HARRISBURG — Amid a high-stakes inquiry ordered by Gov. Wolf into whether Lt. Gov. Mike Stack and his wife mistreated some of their employees, a group of senators is pushing to change the way the public elects candidates for the state's No. 2 job.
The senators, led by David Argall (R., Berks), announced legislation on Tuesday that would allow Pennsylvania's gubernatorial nominees, like those running for U.S. president, to choose a running mate for lieutenant governor in future elections.
Argall said he was pushing the legislation due to the "tumultuous" relationship between Wolf and Stack, both Democrats. He noted numerous media accounts that indicated the two men rarely speak.
"Let's be honest, this is embarrassing," Argall said at a news conference in the Capitol. "This is not how the top two members of the executive branch should operate to get things done for the people of Pennsylvania."
The legislation would require an amendment to the state constitution, meaning the bill would have to pass in two consecutive legislative sessions and then be put to a voter referendum. As a result, it couldn't take effect until after next year's gubernatorial election.
If the legislation becomes law, future candidates for governor would be able to select their running mates after winning their party primaries.
The legislation has 15 cosponsors, including two Democrats, Argall said, adding that several other states grant gubernatorial candidates the ability to choose running mates. According to the National Lieutenant Governors Association, Pennsylvania is among only 13 states where lieutenant governors are elected during the primary election independently of the governor. They are then yoked together on the general election ballot.
Argall said the amendment is inspired solely by the icy relationship between Wolf and Stack, and not any of Stack's alleged personal misconduct. He argued that the position of lieutenant governor is a waste of taxpayer money if the officeholder does not get along with the governor.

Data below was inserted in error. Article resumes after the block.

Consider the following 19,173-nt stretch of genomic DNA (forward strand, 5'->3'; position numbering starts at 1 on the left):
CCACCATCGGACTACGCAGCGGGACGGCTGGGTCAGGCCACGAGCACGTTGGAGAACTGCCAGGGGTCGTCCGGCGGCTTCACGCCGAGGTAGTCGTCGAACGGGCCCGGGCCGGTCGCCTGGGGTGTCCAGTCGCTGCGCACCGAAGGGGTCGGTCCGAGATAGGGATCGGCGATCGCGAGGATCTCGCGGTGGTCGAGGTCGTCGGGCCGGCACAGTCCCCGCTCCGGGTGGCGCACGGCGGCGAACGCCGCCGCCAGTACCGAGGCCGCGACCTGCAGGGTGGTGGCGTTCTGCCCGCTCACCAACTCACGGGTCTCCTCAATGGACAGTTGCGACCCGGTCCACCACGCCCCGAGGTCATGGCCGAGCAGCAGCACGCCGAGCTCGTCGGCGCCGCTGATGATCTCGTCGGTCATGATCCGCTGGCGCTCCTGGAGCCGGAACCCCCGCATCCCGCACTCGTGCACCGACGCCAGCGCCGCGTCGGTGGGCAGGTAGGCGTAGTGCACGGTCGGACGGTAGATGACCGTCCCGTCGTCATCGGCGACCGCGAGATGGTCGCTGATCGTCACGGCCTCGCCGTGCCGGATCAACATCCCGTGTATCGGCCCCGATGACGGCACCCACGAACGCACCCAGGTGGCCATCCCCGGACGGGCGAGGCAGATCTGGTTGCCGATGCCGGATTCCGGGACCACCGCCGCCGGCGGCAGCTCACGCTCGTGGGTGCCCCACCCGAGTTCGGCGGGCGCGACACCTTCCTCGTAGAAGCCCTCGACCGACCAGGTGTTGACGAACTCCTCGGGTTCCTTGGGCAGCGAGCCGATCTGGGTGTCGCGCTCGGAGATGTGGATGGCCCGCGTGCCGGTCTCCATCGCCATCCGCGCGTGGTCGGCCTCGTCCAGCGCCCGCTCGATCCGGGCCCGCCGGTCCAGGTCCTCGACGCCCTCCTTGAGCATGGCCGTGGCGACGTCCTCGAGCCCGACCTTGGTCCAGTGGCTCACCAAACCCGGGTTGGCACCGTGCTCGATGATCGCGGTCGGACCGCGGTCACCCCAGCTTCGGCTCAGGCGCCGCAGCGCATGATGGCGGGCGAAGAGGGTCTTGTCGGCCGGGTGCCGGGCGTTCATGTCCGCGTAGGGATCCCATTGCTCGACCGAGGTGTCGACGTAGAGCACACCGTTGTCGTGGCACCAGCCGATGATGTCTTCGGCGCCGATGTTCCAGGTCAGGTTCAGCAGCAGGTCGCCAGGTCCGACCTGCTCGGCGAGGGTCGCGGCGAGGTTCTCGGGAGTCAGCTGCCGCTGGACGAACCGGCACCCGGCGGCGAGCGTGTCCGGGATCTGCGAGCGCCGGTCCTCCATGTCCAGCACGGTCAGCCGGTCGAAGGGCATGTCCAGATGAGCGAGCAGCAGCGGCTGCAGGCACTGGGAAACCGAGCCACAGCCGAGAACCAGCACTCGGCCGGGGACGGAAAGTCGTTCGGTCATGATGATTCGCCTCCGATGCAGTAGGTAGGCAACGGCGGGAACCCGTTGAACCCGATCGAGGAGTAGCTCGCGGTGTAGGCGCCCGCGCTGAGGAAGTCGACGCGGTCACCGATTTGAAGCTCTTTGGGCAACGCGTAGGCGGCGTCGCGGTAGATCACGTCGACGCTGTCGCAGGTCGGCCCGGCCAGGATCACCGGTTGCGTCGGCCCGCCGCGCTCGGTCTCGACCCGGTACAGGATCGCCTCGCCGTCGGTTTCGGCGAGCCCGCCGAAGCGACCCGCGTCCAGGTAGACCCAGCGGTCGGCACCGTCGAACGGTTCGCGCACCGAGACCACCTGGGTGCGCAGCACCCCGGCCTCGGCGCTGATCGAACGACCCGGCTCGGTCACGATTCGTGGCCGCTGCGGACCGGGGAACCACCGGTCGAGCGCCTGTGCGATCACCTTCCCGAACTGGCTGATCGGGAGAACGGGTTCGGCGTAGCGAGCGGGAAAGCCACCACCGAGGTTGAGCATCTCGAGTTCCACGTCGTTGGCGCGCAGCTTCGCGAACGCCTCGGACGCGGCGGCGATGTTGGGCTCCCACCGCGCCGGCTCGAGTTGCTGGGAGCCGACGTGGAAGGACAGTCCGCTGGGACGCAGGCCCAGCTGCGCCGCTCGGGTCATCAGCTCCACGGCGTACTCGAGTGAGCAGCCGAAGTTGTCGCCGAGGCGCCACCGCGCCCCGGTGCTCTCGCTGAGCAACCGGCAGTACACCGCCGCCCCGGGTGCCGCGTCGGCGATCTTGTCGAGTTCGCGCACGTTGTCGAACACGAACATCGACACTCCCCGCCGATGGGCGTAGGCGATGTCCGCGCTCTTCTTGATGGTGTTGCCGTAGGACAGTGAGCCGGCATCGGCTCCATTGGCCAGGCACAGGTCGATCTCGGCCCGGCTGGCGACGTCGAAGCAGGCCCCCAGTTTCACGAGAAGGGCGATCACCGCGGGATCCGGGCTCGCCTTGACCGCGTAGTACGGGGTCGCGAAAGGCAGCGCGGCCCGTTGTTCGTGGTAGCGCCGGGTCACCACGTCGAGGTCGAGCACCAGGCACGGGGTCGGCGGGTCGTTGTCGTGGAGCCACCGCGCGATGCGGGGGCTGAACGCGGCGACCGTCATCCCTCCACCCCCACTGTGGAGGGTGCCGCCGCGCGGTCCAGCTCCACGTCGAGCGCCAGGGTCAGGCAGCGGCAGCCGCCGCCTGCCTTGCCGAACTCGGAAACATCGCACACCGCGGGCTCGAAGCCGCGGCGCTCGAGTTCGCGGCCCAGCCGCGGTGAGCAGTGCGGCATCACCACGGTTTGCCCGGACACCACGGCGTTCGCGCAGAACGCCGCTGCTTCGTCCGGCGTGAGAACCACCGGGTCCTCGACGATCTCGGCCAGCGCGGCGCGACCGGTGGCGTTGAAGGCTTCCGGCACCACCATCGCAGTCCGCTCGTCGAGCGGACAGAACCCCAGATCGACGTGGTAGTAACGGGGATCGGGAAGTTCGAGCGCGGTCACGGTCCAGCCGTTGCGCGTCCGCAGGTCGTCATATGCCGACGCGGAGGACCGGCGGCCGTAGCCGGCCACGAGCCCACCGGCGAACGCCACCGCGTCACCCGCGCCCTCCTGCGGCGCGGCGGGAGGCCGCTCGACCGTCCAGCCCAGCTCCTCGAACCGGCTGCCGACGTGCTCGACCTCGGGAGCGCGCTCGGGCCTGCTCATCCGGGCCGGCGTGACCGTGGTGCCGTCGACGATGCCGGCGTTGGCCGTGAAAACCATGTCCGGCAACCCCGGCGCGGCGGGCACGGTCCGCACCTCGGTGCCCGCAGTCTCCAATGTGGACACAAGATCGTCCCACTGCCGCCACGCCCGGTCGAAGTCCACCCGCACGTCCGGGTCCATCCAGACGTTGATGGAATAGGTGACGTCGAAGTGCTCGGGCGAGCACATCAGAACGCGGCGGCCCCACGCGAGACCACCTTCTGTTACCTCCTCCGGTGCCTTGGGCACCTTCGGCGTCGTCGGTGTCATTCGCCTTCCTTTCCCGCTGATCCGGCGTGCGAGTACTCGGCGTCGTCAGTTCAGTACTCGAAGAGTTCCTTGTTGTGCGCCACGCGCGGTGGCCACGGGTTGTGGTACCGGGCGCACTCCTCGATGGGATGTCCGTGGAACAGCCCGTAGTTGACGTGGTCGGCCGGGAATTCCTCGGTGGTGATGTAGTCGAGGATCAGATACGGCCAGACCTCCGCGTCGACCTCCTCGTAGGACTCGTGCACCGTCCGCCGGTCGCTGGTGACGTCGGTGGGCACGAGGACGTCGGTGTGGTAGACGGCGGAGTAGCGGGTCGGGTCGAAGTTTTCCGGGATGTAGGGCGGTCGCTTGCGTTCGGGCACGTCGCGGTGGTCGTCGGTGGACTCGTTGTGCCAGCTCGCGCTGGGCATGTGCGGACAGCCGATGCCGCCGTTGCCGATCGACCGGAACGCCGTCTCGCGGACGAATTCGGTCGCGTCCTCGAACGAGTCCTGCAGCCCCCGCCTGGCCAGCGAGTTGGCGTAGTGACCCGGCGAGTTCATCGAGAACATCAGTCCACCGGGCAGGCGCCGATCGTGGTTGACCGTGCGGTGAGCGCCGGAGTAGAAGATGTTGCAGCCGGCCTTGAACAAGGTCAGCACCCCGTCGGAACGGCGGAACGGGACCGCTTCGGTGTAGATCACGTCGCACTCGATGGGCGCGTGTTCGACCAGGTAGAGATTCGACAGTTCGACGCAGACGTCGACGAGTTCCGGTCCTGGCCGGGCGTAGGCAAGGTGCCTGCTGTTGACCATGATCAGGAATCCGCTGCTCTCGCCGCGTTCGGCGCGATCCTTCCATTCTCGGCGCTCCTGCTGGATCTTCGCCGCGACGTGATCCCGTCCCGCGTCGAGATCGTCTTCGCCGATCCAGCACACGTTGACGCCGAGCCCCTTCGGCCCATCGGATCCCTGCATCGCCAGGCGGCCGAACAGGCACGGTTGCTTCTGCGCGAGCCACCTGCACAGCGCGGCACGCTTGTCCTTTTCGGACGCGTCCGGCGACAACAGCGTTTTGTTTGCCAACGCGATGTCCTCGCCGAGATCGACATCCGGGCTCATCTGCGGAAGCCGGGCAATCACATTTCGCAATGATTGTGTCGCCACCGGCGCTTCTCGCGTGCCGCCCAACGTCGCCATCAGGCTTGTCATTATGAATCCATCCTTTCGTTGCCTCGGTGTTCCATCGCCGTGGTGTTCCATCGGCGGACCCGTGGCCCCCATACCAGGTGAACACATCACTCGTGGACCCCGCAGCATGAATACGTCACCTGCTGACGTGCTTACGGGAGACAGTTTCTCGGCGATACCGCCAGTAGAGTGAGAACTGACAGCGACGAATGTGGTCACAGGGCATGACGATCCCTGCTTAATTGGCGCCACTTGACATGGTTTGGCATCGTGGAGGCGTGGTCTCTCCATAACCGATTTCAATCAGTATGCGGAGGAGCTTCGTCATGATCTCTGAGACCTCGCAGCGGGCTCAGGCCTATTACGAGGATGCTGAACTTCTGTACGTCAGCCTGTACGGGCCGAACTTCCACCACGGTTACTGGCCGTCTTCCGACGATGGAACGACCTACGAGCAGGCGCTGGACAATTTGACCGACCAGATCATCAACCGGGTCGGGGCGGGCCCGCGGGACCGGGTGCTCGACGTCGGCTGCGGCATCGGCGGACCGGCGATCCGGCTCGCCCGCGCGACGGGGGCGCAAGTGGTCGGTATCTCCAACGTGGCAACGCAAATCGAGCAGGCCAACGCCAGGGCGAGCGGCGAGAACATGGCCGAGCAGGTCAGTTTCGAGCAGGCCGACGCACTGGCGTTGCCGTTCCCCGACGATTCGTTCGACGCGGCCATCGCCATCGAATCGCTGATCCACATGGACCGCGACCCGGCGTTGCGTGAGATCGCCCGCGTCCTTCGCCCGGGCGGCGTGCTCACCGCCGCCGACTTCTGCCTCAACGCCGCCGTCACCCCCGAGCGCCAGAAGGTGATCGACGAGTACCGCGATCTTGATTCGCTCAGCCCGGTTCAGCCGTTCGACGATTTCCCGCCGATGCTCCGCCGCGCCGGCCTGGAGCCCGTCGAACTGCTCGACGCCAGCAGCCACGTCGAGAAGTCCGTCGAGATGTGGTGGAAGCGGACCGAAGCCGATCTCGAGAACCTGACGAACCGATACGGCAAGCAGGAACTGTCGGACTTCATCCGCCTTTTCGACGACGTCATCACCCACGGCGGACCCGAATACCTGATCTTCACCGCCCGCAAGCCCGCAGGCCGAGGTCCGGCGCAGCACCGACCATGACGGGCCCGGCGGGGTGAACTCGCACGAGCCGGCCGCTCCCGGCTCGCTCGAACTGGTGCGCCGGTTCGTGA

"With these kinds of dire economic circumstances, we cannot afford to waste one more nickel on a system where the No. 1 and No. 2 elected officials in the executive branch fail to work together as a team," Argall said.
The bipartisan efforts are viewed by the senators as more of a step in the right direction than a utopian solution.
Sen. Mike Folmer (R., Lebanon) acknowledged, "There's no perfect way to do this, but this is an improvement."
J.J. Abbott, spokesman for Wolf, declined to comment on whether Wolf would support the amendment.
Stack spokesman James Kurish said the lieutenant governor would support the measure if it is part of a more "holistic" approach to reforming elections, one that includes changes to the state's redistricting process, among other changes.
The inquiry into Stack became public in April. At the time, Wolf said he had asked the Office of the Inspector General to investigate whether Stack and his wife, Tonya, had verbally abused or mistreated employees who work at their taxpayer-funded residence outside Harrisburg, as well as the state police detail that protects them.
The status of the OIG's report is unclear. Wolf has signaled that it is not complete.
Stack has apologized for what he has called "Stack moments," saying he sometimes becomes frustrated and snaps in anger.
Wolf has confirmed that he asked Stack several times to improve his behavior before ordering the official inquiry. As the investigation progressed, Wolf took the extraordinary step of yanking the Stacks' state police detail and scaling back staffing at the lieutenant governor's residence.
Early on, the governor said that he intended to make the report public. That was before Stack's office confirmed last month that Tonya Stack had checked into a mental-health facility to seek treatment.